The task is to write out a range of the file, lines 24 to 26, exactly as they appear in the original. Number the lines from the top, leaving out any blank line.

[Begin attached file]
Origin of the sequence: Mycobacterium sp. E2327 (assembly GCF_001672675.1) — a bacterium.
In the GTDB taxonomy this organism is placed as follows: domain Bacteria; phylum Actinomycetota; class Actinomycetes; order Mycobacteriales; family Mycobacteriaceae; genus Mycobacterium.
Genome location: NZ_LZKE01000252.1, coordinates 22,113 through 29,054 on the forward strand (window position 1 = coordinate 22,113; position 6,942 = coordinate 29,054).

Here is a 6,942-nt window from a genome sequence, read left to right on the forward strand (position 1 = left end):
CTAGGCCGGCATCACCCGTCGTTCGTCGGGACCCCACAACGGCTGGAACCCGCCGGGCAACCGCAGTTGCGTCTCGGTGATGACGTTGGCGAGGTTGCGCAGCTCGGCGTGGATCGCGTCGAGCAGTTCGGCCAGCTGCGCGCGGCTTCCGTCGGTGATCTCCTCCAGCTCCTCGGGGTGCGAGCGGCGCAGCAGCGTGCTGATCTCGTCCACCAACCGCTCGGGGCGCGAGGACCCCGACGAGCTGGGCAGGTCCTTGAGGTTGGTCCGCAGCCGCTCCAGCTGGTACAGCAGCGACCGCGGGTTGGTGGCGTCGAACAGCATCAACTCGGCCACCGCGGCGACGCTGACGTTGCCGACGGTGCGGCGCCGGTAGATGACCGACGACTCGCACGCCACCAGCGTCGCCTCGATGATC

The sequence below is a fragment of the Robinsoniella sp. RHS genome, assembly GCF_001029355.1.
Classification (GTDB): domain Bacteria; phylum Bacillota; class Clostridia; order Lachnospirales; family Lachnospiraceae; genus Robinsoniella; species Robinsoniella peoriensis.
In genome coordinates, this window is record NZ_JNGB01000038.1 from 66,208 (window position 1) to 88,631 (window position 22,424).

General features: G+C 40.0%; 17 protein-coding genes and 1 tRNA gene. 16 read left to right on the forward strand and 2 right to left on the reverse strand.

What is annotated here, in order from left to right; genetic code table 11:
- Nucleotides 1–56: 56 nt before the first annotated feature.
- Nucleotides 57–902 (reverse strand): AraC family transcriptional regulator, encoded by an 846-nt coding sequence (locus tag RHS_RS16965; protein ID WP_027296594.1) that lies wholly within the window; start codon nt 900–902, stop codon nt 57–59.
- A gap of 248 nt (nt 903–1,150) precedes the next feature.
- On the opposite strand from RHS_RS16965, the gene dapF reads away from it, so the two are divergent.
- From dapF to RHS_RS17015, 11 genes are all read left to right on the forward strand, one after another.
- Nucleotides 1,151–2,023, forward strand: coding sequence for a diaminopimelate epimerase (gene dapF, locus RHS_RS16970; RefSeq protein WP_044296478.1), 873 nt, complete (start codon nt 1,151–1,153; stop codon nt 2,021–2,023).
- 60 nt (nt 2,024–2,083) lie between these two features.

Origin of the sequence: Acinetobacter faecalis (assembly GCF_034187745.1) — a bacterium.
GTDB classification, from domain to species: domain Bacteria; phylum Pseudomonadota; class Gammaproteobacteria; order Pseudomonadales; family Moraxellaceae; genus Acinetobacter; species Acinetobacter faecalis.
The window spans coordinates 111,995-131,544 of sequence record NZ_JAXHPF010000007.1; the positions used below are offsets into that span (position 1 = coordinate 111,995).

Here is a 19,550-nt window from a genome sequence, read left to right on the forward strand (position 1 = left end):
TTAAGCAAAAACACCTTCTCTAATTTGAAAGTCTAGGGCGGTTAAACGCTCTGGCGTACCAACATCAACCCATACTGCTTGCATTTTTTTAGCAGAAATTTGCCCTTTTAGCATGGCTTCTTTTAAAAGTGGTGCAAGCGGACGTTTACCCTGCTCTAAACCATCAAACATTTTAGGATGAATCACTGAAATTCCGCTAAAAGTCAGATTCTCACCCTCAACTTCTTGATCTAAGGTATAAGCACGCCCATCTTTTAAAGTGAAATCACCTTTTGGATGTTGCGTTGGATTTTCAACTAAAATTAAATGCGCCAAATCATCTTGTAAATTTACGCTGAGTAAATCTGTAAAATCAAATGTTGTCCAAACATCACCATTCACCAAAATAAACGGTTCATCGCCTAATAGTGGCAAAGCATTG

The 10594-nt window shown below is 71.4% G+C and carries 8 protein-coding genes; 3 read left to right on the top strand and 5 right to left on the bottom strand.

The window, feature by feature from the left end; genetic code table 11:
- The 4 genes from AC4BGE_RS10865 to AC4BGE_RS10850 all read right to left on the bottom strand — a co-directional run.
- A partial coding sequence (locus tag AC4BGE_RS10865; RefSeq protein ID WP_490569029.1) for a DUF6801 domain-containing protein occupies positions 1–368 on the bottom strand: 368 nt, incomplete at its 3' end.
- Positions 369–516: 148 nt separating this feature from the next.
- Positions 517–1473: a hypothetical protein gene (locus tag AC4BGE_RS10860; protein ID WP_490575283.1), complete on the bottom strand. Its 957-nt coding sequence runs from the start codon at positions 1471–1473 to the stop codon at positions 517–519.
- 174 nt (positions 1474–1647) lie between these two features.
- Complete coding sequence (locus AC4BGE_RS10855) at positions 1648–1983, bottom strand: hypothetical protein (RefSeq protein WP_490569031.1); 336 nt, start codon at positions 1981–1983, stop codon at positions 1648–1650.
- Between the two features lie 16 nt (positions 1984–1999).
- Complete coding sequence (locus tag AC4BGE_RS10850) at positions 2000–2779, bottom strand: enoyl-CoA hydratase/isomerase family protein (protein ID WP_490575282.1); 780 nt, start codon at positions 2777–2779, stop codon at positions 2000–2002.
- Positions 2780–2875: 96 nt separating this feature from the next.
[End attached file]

The window, feature by feature from the left end; genetic code table 11:
- The 4 genes from AC4BGE_RS10865 to AC4BGE_RS10850 all read right to left on the bottom strand — a co-directional run.
- A partial coding sequence (locus tag AC4BGE_RS10865; RefSeq protein ID WP_490569029.1) for a DUF6801 domain-containing protein occupies positions 1–368 on the bottom strand: 368 nt, incomplete at its 3' end.